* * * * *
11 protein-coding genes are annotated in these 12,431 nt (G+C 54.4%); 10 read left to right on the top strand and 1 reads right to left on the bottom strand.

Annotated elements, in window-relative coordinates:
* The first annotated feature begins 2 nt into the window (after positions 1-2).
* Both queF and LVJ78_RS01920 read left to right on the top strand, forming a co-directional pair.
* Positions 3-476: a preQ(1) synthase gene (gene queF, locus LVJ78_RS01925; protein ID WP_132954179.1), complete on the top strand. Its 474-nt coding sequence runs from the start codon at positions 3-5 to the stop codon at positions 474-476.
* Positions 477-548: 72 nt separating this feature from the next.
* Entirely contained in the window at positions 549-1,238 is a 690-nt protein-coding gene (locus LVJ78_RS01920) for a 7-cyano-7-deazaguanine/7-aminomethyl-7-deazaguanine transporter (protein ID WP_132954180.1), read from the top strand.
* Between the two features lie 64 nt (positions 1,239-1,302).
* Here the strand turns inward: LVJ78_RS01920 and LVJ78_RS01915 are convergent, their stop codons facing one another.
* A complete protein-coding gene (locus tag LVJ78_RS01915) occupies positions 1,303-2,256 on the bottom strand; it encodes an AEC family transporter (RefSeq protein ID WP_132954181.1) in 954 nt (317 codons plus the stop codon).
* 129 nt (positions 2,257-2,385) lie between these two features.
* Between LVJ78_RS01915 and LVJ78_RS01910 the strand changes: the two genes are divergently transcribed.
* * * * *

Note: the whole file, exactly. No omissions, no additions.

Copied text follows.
11 protein-coding genes are annotated in these 12,431 nt (G+C 54.4%); 10 read left to right on the top strand and 1 reads right to left on the bottom strand.

Annotated elements, in window-relative coordinates:
* The first annotated feature begins 2 nt into the window (after positions 1-2).
* Both queF and LVJ78_RS01920 read left to right on the top strand, forming a co-directional pair.
* Positions 3-476: a preQ(1) synthase gene (gene queF, locus LVJ78_RS01925; protein ID WP_132954179.1), complete on the top strand. Its 474-nt coding sequence runs from the start codon at positions 3-5 to the stop codon at positions 474-476.
* Positions 477-548: 72 nt separating this feature from the next.
* Entirely contained in the window at positions 549-1,238 is a 690-nt protein-coding gene (locus LVJ78_RS01920) for a 7-cyano-7-deazaguanine/7-aminomethyl-7-deazaguanine transporter (protein ID WP_132954180.1), read from the top strand.
* Between the two features lie 64 nt (positions 1,239-1,302).
* Here the strand turns inward: LVJ78_RS01920 and LVJ78_RS01915 are convergent, their stop codons facing one another.
* A complete protein-coding gene (locus tag LVJ78_RS01915) occupies positions 1,303-2,256 on the bottom strand; it encodes an AEC family transporter (RefSeq protein ID WP_132954181.1) in 954 nt (317 codons plus the stop codon).
* 129 nt (positions 2,257-2,385) lie between these two features.
* Between LVJ78_RS01915 and LVJ78_RS01910 the strand changes: the two genes are divergently transcribed.